The key thing to keep in mind when installing the lines is that the fittings were pre-set at a specific angle, and it takes a little experimenting and test-fitting to see exactly which direction each line is supposed to run. But again, not too difficult. Anyone with a few wrenches, decent hand/eye coordination and un poquito of spatial reasoning can do this job. The trickiest (or more accurately, tedious) part of the installation process is bleeding the lines, especially the rear. In order to pull off the rear brake reservoir lid on the SV, it's necessary to remove the right tailsection panel. Again, not too hard, just a little time-consuming-even the Monster S4 has its brake reservoir in a convenient location, but such is life. I imagine that many an SV's rear brake has gone without being serviced for far too long--much like the Editor--because people didn't want to mess with pulling off some plastic, but it's worth it in the long run. The two-year old fluid I bled from the systems was a nice caramel color and looked in dire need of replenishing. 

Step Three: Making sure the fitting is seated properly on the line.I really can't stress this enough, but things on this bike are really straightforward and not intimidating to work on at all. Even bleeding the brakes can be a one-man affair with the SV. It's such a small bike that I was able to reach my Go-Go Gadget arms around the front and bleed even the front left brake. Remember, brake-bleeding is simply getting the new fluid in and air in the lines out. Air rises. Keep that in mind and motorcycles are a snap. Removing the calipers from their mount after the initial bleeding, giving them a couple of light raps with a hunk of wood, and bleeding again will usually result in a very firm lever. You can bleed, too, by squeezing the lever while loosening the banjo bolt at the master cylinder a skosh (keeping a rag between it and any painted surfaces).

While not only promising better performance, my new lines are a nice blue with red anodized fittings that look quite sharp--definitely a dramatic visual improvement from the blah stockers. Plus, they are significantly lighter than the stock lines. Step Four: This is the hydraulic press that crimps the fitting onto the line.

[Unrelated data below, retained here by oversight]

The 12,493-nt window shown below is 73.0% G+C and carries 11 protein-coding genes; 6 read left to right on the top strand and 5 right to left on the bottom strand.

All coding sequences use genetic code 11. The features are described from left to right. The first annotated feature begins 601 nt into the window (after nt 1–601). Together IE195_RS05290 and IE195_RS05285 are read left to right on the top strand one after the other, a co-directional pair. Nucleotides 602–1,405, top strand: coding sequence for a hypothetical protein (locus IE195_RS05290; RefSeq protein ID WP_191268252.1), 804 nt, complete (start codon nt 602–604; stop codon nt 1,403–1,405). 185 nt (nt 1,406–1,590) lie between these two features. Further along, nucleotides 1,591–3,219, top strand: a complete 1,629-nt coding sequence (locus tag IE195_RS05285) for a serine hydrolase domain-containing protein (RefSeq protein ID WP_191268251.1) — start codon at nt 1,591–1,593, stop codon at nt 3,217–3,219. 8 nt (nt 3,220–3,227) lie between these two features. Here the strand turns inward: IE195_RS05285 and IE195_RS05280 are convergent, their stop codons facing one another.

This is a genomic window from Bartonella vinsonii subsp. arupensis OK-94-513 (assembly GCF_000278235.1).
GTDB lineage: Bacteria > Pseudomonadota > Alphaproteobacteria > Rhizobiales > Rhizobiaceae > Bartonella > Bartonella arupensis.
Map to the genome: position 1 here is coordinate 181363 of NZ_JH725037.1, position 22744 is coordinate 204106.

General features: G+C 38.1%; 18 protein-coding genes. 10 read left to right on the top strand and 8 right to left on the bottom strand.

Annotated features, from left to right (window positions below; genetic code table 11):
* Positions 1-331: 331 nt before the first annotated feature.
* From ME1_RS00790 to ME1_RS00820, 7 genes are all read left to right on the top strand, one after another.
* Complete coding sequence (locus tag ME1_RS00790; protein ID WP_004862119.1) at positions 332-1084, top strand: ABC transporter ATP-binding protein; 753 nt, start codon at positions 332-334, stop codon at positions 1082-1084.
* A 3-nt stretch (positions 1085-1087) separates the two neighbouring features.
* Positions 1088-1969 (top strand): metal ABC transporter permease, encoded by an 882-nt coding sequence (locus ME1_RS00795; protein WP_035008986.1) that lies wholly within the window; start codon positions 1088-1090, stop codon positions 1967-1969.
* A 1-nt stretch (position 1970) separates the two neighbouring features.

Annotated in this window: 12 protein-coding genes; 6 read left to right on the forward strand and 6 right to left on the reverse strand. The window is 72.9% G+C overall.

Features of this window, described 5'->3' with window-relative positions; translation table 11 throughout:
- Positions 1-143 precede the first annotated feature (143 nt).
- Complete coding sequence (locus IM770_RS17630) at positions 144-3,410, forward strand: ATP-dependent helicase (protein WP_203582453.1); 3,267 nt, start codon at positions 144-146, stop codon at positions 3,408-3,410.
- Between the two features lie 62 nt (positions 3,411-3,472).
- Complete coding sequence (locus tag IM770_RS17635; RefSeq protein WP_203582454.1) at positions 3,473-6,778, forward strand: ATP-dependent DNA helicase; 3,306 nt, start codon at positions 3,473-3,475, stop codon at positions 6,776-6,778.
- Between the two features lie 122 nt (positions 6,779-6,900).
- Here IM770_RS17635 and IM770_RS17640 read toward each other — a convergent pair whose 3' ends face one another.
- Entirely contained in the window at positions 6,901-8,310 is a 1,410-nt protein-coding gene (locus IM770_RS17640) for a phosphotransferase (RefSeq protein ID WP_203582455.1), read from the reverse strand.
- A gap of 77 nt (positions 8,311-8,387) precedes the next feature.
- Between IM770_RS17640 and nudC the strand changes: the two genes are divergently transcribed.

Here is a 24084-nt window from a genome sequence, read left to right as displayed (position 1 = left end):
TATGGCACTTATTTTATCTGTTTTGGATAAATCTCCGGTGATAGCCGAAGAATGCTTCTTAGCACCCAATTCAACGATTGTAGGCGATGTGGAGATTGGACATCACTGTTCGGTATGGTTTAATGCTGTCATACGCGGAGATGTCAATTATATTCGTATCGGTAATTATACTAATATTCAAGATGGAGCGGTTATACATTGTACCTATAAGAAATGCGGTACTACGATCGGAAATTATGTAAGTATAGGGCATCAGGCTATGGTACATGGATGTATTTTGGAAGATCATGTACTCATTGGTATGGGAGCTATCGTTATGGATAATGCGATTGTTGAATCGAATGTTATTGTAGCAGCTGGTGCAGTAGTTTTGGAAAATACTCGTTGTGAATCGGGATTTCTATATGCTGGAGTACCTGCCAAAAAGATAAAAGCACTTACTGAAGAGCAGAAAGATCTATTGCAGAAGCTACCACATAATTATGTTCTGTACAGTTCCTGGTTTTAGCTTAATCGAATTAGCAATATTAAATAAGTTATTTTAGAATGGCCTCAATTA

And speaking of performance, as soon as I had everything buttoned back up and cleaned up my messes, I noticed a dramatic difference in the brakes as soon as I hopped on the SV for a shakedown blast around the block. There is far more 'feel' in the front brake, mostly due to the Kevlar lines, which don't expand nearly as much as the stock hoses. The rear brake now actually seems to do something. It should be much more useful in settling the rear end down on corner entries whether used for track duty or on a spirited backroad jaunt, as well as adding confidence to any sort of panic-stop situation on the street. Considering that I'll be going back to Seattle (the land of bad weather conditions and idiotic drivers) in a matter of weeks, this is a reassuring detail.

Step Five: Visual inspection of the crimps. This is so you do not receive a box of baked pastry goods.The Ferodo pads will need about 100 miles more of bedding-in (out of 300 recommended total bed-in miles), but I can already tell that they are not only more than adequate for the street and great for the occasional track visit, but will be very useable and controllable. There's more than enough stopping power now for one-finger stoppage, but at the same time they're not vague or overwhelmingly 'bitey' or grabby either. While having a great initial bite, the SinterGrips retain the linear feel of the stock brakes. In fact, they feel surprisingly similar to the stock parts in their progressive nature, just far more powerful-- and the lever is far less spongy due to Goodridge's contribution to the great overall package. And unlike some performance brake compounds, they are not noisy either. Jeff also informed me that these pads have a remarkably low wear rate on the stock rotors for a set of performance pads. Braketech has done extensive dyno testing and found the wear rates of these pads to be comparable to the stock pads, if not a little less.

 It really is amazing what this bike is capable of even when in stock trim, but add some relatively cheap and easy-to-do modifications to the mix, and the SV becomes a formidable street and track contender while retaining its polite manners.

This is the type of bike that I can imagine storing under a tarp forever in my garage, waiting for a whole new generation of riders to discover. (Then, they will laugh and call you Old Man.--Ed.)

Old rear-brake line versus new rear-brake line. Step Six: The last step is pressure testing the lines.






Old front-brake line hardware being surrounded and taunted by new hardware. New rear-brake line in place.





Old brake line hardware. Notice its decisive similarity to poorly baked pastry goods. New front-brake line in place.





Comparing the old brake pads to the new pads.






Goodridge Brake Lines:
Braided Kevlar- $117.95 front/$69.95 rear
MO Rating: (distributor)

Ferodo Brake Tech:
SinterGrip ST pads- $89.90 front set
Platinum pad set- $24.95 rear
MO Rating: